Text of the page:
The mid-engine C8 Chevrolet Corvette is coming eventually. When that will be remains a mystery. However, as much of the automotive industry is focused on the mid-engine Corvette—a car that’s been rumored for decades—there’s been little discussion about GM’s plan for the current-generation C7 Chevrolet Corvette. A new post on Corvette Forum suggests General Motors could continue to produce the C7 Corvette through 2020; however, the details are sketchy, and there’s plenty of speculation to go around.
A GM internal document initially posted onto the forum makes it appear that GM is at least considering producing the C7 Corvette into the 2020 model year. The document lists C7 production for 2020 as TBD (to be determined). That could mean a litany of different things, sadly, and all we can do is speculate about what the automaker plans to do with the current-generation Corvette it introduced back in 2013.
GM could be waiting to decide what to do with Corvette production based on the development of the C8 Corvette. Previous reports indicated C8 Corvette production would start in 2019 with the model hitting the market as a 2020 model. However, problems have plagued the development process that has allegedly delayed its rollout.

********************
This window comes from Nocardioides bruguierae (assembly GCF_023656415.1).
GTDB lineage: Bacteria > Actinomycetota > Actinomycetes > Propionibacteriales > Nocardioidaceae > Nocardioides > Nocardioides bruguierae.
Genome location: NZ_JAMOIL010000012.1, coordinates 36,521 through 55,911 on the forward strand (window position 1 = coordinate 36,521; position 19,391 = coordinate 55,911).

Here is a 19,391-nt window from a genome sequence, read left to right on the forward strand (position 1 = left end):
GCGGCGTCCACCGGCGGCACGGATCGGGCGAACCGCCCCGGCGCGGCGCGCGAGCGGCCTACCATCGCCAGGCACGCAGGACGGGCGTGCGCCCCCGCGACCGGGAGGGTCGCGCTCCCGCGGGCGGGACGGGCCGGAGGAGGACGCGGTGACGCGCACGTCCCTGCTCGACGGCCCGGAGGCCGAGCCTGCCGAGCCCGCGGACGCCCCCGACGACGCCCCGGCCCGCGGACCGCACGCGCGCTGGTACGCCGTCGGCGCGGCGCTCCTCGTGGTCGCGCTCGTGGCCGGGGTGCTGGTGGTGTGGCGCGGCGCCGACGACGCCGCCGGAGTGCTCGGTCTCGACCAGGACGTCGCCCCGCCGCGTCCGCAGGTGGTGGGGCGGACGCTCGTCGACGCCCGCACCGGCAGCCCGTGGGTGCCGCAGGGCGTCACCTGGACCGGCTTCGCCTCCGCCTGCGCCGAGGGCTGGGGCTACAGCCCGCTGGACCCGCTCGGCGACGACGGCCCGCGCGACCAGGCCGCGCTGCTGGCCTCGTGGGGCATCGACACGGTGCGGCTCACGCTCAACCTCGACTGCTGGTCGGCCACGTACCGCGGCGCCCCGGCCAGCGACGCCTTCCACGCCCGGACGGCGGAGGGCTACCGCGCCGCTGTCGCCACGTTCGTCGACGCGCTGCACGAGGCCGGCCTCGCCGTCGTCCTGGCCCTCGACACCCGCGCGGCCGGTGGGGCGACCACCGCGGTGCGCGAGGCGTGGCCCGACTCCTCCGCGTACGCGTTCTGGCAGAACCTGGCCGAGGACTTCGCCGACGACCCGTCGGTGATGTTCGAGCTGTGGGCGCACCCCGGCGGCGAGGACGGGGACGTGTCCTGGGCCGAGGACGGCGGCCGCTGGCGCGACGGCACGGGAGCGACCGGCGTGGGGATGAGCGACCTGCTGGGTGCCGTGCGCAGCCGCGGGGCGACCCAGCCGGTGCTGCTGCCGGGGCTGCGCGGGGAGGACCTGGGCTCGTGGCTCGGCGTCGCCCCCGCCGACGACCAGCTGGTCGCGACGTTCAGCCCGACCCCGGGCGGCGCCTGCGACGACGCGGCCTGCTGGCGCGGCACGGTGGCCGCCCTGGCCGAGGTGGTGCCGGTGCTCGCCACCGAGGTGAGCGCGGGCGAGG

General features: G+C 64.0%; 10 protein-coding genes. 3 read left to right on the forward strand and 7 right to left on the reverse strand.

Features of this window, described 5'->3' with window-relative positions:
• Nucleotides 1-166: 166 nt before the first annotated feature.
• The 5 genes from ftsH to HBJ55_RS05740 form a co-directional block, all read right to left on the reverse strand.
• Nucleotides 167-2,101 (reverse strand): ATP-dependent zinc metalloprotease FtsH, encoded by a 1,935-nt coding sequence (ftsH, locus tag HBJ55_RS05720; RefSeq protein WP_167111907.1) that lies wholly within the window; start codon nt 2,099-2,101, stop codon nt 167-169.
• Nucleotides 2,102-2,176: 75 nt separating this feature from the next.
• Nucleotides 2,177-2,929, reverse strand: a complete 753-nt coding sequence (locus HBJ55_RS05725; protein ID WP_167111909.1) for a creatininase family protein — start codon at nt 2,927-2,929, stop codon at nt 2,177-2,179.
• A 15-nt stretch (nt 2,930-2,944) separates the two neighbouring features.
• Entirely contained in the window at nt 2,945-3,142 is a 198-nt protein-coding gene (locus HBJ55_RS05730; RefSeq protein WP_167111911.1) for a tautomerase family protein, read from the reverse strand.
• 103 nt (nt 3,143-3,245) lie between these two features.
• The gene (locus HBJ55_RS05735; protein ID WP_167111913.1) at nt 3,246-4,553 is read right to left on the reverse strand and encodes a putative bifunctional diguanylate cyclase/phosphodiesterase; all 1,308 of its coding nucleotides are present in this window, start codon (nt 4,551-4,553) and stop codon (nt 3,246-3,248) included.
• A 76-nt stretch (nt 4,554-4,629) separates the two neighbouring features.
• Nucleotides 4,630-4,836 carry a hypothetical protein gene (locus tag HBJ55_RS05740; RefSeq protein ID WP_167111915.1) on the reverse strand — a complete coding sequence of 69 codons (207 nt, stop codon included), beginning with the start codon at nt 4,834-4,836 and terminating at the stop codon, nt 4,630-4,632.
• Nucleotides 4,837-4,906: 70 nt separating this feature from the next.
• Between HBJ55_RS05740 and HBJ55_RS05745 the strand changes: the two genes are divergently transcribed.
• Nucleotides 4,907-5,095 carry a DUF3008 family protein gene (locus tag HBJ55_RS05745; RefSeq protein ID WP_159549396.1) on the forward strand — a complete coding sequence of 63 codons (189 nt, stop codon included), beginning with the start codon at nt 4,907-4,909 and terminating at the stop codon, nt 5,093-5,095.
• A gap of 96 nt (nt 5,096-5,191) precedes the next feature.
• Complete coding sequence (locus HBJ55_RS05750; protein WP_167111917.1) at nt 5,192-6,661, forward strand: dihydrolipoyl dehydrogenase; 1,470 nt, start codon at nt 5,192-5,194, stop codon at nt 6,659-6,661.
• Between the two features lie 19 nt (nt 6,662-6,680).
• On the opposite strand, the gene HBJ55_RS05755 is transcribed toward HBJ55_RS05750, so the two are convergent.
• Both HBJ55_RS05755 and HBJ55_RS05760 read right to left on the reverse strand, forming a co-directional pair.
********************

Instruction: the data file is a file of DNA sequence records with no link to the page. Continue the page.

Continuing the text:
In December 2018, we reported the C8 Corvette was delayed six months due to an electric issue. News of the delay came days after GM said it would not unveil the mid-engine Corvette at the 2019 North American International Auto Show. Rumors suggested C7 Chevrolet Corvette production would end in August 2019 with C8 Corvette production staring a month later. However, a new rumor suggests production won’t start until December of this year, three months later than previously believed.
If the document is accurate, then GM could be tying its decision on C7 Corvette production to the development of the C8 Corvette.
GM may have recognized that a mid-engine Corvette may not be for everybody, and selling the C7 Corvette with its traditional layout alongside the revolutionary C8 could keep a broader audience happy. That said, C7 Corvette inventories have been piling up. So as much as we would love to see two Corvettes on the market, demand for the traditional model appears to be waning.